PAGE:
Sorbitol is a sugar alcohol (polyol) commonly used as a sweetener in so-called sugar-free sweets and chewing gum, diet and diabetic foods. It is produced by the human body, occurs in fruit, beer and berries, is also contained in some medicines (e.g. mouth washes, cough syrups and laxatives) and cosmetics. Sorbitol has fewer calories and is less likely to cause dental caries than normal household table sugar, sucrose. Absorption in the small intestine occurs passively and is much slower than other sugars. This allows even moderate doses to reach the colon for fermentation, especially in individuals with a rapid intestinal transit.
A high proportion of healthy individuals develop abdominal bloating, gas, cramps and diarrhea at doses of 5 g and above.
Sorbitol and fructose intolerances often co-exist and mutually aggravate intestinal symptoms.
The concurrence of lactose and sorbitol is less clear, although there is some supporting evidence.
Frequency in population
35-70% of adults experience significant symptoms following ingestion of more than 10 g.
Intolerance appears more common in Asians and American blacks than in whites. Up to 70% of patients with Irritable Bowel Syndrome are sensitive to low doses of sorbitol.
These include bloating, abdominal cramps and pain, diarrhea, increased intestinal sounds and gas production, and nausea. These symptoms resemble those of functional bowel disease.
Little is known about long term effects of sorbitol intolerance, although severe weight loss has been reported. In diabetics high concentrations of sorbitol secondary to high blood glucose concentrations have been associated with nerve (small nerve fiber neuropathy) as well as eye damage.
Testing and diagnosis
The most reliable diagnostic test is the sorbitol breath test. Self-diagnosis of sorbitol intolerance is possible, once the foods and sweets with higher levels of sorbitol are known. A careful history should be taken in very case. Overlap with fructose intolerance often complicates the picture, in which case fructose breath testing is also recommended.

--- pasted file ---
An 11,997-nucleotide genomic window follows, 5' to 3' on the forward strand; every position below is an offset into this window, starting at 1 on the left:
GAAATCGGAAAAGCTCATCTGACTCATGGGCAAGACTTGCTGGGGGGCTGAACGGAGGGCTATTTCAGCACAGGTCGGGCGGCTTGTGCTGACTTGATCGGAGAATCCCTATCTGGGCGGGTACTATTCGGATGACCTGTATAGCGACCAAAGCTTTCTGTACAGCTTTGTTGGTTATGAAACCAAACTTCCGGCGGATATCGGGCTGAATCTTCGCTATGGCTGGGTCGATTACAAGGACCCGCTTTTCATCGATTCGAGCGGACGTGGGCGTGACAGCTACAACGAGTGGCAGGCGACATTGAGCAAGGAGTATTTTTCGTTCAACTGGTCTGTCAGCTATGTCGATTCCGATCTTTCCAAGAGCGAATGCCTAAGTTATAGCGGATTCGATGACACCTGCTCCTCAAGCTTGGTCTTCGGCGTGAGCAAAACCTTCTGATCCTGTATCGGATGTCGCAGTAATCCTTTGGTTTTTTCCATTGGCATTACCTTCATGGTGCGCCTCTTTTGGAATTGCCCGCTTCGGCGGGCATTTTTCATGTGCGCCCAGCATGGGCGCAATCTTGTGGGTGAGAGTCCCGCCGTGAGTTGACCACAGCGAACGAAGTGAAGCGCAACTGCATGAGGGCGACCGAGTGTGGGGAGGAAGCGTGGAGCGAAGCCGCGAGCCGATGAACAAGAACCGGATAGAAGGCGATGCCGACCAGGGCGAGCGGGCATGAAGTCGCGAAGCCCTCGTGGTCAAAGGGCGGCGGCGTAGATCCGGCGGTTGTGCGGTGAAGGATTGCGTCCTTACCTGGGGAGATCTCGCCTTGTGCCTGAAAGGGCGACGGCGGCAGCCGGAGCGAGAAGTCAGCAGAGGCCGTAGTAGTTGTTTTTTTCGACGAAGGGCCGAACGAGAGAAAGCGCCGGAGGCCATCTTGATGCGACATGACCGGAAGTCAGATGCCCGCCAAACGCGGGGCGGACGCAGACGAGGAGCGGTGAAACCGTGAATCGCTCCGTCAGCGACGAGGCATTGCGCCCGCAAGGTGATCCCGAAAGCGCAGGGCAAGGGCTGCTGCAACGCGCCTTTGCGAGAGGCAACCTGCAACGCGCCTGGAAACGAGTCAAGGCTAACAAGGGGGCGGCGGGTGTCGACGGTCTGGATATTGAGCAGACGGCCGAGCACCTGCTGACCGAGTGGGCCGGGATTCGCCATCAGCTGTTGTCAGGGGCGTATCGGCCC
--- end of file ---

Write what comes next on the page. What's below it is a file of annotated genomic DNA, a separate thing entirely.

Breath tests are the most useful and non-invasive tests for determining the various sugar (e.g. fructose, lactose, sucrose) and sugar alcohol (e.g. sorbitol, xylitol) intolerances. They are well validated, widely used, but some discussion still exists about the ideal test conditions. These tests should not be used in infants and reduced doses of test compound are used in children. The tests procedures are identical for all the intolerances
The following are important details regarding the test procedure.
- Dietary restrictions, no smoking or excessive exercise from the day before testing and no antibiotics or colonoscopy in the last week pre-test.
- Ingestion of a specific amount of the sugar or sugar alcohol to be tested for intolerance.
- Regular breath samples taken for a standardized period.
- Diary of symptoms during the next day for calculation of the symptom index.
- Measurement of specific gases, e.g. hydrogen and methane, in the breath samples.
An intolerance is diagnosed based on the symptoms following the test and the gas concentrations in the breath samples. The diagnosis is confirmed by a significant decrease in symptoms whilst on a diet low in the poorly tolerated sugar or sugar alcohol. Expert dietary advice is very helpful for the identification of food and drink containing the difficult-to-spot offending ingredient.
No genetic tests are available.
Reduction of the intake of sorbitol to individually tolerated levels will rapidly lead to symptom relief in most individuals. Sorbitol is frequently encountered in diet, i.e. low calorie, foods and beverages, in high concentrations in sugar-free chewing gum and sweets / candies, in stone fruit (e.g. sweet cherries, plums) and dried and other fruit (e.g. apples, pears). Liquid medicines may contain sorbitol.
Fructose intolerance should be excluded by appropriate testing, due to the high degree of concurrence with and exacerbation of sorbitol intolerance (see Fructose intolerance).
Xylitol is another sugar alcohol that can produce similar symptoms as sorbitol. It is as sweet as sucrose, but with less calories, and has unique antibacterial activity evidenced by protection against dental plaque and caries, ear and upper respiratory infections, and may help control oral Candida infections. It exists naturally in many fruit, mushrooms, vegetables, oats, corn and birch trees. It is used extensively in sugar-free sweets / candies, as well as chewing gum.
Mannitol is a further sugar alcohol mainly found in mushrooms, pumpkin, seaweed, celery, candies and chewing gum. In sensitive individuals the symptoms will be the same as with sorbitol intolerance.